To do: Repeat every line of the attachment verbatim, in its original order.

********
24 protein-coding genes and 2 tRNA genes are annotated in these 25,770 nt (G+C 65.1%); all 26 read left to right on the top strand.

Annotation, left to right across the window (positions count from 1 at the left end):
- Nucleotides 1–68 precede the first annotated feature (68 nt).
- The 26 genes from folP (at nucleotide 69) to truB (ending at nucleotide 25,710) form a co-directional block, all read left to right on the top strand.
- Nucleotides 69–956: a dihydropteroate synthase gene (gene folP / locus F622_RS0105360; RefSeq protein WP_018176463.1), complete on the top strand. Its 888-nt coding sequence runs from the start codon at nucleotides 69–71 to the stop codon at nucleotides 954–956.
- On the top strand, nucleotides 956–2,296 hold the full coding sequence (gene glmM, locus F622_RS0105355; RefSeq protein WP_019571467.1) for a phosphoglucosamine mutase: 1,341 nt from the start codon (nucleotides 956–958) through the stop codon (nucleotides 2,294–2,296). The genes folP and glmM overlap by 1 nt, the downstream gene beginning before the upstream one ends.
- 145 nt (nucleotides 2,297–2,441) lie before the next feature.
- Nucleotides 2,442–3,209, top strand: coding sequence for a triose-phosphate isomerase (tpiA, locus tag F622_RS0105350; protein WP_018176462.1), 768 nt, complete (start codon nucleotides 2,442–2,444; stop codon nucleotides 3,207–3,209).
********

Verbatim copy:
24 protein-coding genes and 2 tRNA genes are annotated in these 25,770 nt (G+C 65.1%); all 26 read left to right on the top strand.

Annotation, left to right across the window (positions count from 1 at the left end):
- Nucleotides 1–68 precede the first annotated feature (68 nt).
- The 26 genes from folP (at nucleotide 69) to truB (ending at nucleotide 25,710) form a co-directional block, all read left to right on the top strand.
- Nucleotides 69–956: a dihydropteroate synthase gene (gene folP / locus F622_RS0105360; RefSeq protein WP_018176463.1), complete on the top strand. Its 888-nt coding sequence runs from the start codon at nucleotides 69–71 to the stop codon at nucleotides 954–956.
- On the top strand, nucleotides 956–2,296 hold the full coding sequence (gene glmM, locus F622_RS0105355; RefSeq protein WP_019571467.1) for a phosphoglucosamine mutase: 1,341 nt from the start codon (nucleotides 956–958) through the stop codon (nucleotides 2,294–2,296). The genes folP and glmM overlap by 1 nt, the downstream gene beginning before the upstream one ends.
- 145 nt (nucleotides 2,297–2,441) lie before the next feature.
- Nucleotides 2,442–3,209, top strand: coding sequence for a triose-phosphate isomerase (tpiA, locus tag F622_RS0105350; protein WP_018176462.1), 768 nt, complete (start codon nucleotides 2,442–2,444; stop codon nucleotides 3,207–3,209).